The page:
One of the early associates of the Bernstein brothers was Morris Barney Dalitz, best known as 'Moe,' who subsequently moved across to Cleveland and helped organize the Mayfield Road Mob. Dalitz of course, is best known for his Las Vegas connection, and no one every seriously doubted how tough he was. An apocryphal story has it, in 1964, he got into an dispute with Sony Liston at the Beverly Rodeo Hotel, in Hollywood, and told the fighter, 'You better kill me, because if you don’t, I’ll make one phone call and your dead in twenty-four hours.' Liston departed with his tail between his legs.
Like so many of them, Abe was small, almost dainty in appearance, with soft, feminine-like hands, and delicate features.
At its peak, in 1932, Detroit Police Department Inspector Charles C. Carmody, had 49 'known' members of the Purples listed on his files. When you look at their mug shots and read the vital statistics, you are struck by the sameness of them all. Most were smallish in stature, hardly any reached six feet, youngish in age, between twenty-three and twenty-eight, and light in weight. Seventy years or more down the track, they stare out on the world with vacant, bleak stares, posing almost like mannequins, for the harsh lights of the police photographer’s bright bulbs.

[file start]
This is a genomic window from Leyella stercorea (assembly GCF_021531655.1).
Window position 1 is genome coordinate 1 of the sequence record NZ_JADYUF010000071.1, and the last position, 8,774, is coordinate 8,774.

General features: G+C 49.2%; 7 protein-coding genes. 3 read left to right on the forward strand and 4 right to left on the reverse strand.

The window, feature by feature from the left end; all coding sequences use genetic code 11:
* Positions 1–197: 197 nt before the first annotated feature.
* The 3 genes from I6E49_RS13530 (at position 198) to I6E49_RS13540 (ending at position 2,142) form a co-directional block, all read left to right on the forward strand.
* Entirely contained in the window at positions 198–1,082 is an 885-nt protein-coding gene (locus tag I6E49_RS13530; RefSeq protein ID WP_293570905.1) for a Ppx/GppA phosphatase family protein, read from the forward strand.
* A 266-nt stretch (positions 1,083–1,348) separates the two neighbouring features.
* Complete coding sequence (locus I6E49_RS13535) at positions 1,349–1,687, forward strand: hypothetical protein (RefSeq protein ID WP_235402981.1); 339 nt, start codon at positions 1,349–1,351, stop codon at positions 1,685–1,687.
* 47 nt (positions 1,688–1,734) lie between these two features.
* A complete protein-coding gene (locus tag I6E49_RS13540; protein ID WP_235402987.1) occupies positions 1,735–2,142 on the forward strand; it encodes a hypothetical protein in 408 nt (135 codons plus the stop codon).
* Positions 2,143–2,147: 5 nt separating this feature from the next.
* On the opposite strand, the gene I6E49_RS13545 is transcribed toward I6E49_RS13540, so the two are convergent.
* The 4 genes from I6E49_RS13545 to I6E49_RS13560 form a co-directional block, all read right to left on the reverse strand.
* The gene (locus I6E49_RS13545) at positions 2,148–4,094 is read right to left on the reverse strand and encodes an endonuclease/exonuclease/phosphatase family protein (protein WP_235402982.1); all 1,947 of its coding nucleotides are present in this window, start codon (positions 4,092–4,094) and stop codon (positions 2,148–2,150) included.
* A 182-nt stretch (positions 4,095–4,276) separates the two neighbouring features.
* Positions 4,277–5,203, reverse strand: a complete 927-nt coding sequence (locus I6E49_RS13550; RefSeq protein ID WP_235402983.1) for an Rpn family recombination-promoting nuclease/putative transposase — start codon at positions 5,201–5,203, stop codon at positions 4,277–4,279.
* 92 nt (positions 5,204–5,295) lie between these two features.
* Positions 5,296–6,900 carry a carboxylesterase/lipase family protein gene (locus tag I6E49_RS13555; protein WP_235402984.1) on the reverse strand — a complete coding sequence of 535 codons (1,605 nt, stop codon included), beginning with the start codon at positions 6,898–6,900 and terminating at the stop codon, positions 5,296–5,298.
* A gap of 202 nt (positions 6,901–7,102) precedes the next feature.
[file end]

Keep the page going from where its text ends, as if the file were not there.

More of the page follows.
The heaviest was Sam Bernstein, a squat five-five but solid two-twenty five pounds, referred to by the gang, not unnaturally as 'Fat Sammy,' and the smallest was the dainty Sam Davies, 24 years old, barely five feet and a paper weight one hundred pounds, who for some reason was referred to incongruously, as 'The Gorilla.' Sammy was a tough Jew, with a lengthy police record that included robbery, armed extortion and the ubiquitous 'violating the U.S. Codes!' He also murdered one Harry Gold on the evening of February 17th., 1932, and was clearly a lot more violent than he appeared.
Most of the crew were children of immigrant Russian Jews, with names like Ziggie Selbin, Abe 'Abie the Agent' Zussman, Jacob Willman, Jack Budd, Charles 'The Professor' Auerbach, Hyman 'Two Gun Harry' Altman, Jack Stein, Issac Reisfield, Michael 'One Arm Mike' Gelfand, Isadore 'Uncle Izzy' Kaminski, or Sam Potasink; what a name to conjure around. I wonder if he ever shot out a basin in rage, against the cruel irony of a gangster with a moniker like that?
You can image Abe the boss telling him, 'Hi Sammy, go shoot out that porcelain basin that’s late with the vig.'
Starting out as small-time hustlers, thieves and malcontents, the Gang grew into manhood with the emergence of Prohibition, an act of political madness that was the alchemy turning the streets of concrete into pathways of gold for the mobsters of the 1920’s.
The 18th Amendment was ratified in 1919, to take effect from January 16th, 1920. It had been passed in 1917 through the Senate by a one-sided vote after only thirteen hours debate. A few months later, the House of Representatives debated it for a full, whole day!